Taliban in Afghanistan: Thousands of refugees want to go to Germany out of fear - Politics Abroad

The Taliban’s advance after NATO’s withdrawal has consequences for Europe – and especially for Germany. The Afghan government is convinced of this.

BILD reporters are currently in Kabul, speaking with Representative Maryam Suleiman Khel, a supporter of President Ashraf Ghani (72). She told Bild: “Since the progress of the Taliban, we have seen that more and more people are applying for passports. Tens of thousands are on the visa lists for Turkey. If things continue like this, there will definitely be a wave of refugees as far as Germany. So Europe should support The Afghan army is financially and trained so that it can fight better.”


Afghan MP Maryam Suleiman Khel (37) in conversation with BILD reporter Paul RunzheimerPhoto: Giorgos Motavis LeBild

The Afghan Ministry of Refugees warned that Germany should stop deportations due to the situation.

According to the United Nations High Commissioner for Refugees, there are already nearly three million internally displaced people in Afghanistan. In neighboring Pakistan, UNHCR registered 1.5 million Afghan refugees last year.


Map: From the Hindu Kush to Germany - Infographic

“If the Taliban advance further, it is likely that more Afghans will flee,” said Wenzel Michalsky, director of Human Rights Watch in Germany. Especially the people who have to flee the Taliban will have a hard time in Pakistan because the country supports Islamists.

“So many flee to Iran in order to reach Europe via Turkey.” In 2020, UNHCR registered 780,000 Afghan refugees in Iran, and about 130,000 refugees in Turkey. But they have no future there because Turkey does not comply with the Geneva Refugee Law and signed the agreement, so Michalsky. The Afghans would have to flee across the Mediterranean under dangerous conditions in order to then reach Western Europe via Greece and the Balkan route.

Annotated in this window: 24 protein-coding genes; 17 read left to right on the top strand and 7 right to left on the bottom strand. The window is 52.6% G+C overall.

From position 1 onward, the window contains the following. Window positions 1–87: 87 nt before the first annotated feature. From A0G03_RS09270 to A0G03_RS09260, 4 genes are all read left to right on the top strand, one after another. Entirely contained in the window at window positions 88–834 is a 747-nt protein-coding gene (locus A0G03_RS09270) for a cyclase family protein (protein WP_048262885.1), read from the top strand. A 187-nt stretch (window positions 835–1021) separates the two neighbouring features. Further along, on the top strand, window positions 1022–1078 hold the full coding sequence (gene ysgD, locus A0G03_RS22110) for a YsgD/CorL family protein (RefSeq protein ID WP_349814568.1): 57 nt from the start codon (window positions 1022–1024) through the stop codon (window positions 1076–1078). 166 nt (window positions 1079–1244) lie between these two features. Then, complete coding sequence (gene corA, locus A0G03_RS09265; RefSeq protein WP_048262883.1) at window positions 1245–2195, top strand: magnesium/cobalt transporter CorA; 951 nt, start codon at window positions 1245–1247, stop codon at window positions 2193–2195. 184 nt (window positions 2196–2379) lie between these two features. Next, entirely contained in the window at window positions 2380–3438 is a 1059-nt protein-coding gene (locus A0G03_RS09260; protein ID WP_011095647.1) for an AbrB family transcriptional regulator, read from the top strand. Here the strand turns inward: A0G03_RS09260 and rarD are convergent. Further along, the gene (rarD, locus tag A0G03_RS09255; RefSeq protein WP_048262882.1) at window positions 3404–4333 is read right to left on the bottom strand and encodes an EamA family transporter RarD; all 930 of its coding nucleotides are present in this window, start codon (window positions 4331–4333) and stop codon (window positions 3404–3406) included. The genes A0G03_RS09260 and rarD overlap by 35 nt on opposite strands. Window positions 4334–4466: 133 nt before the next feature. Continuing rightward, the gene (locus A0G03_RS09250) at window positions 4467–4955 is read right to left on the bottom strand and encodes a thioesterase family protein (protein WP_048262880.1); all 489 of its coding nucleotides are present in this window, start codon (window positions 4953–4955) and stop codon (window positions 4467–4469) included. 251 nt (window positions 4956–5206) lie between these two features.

In 2020, a total of 45,935 asylum applications were submitted by Afghans in the European Union; This year so far there have been 7,587 initial orders in Germany. The protection rate was recently 38.1 per cent. Now lives in Germany 271,805 Afghanis, 26,850 of whom were born here.

Germany is not ready for a possible new influx of refugees, human rights activist Michalsky criticizes. “There should have been a coordinated comprehensive plan and concept for Afghans fleeing after their withdrawal.”

Mathias Middelberg (56, CDU), the local political spokesman for the union’s parliamentary group, promises political vigilance, telling BILD: “We have to monitor the situation closely so that we are not surprised.” If the security situation in Afghanistan changes, the number of applications is expected to increase.

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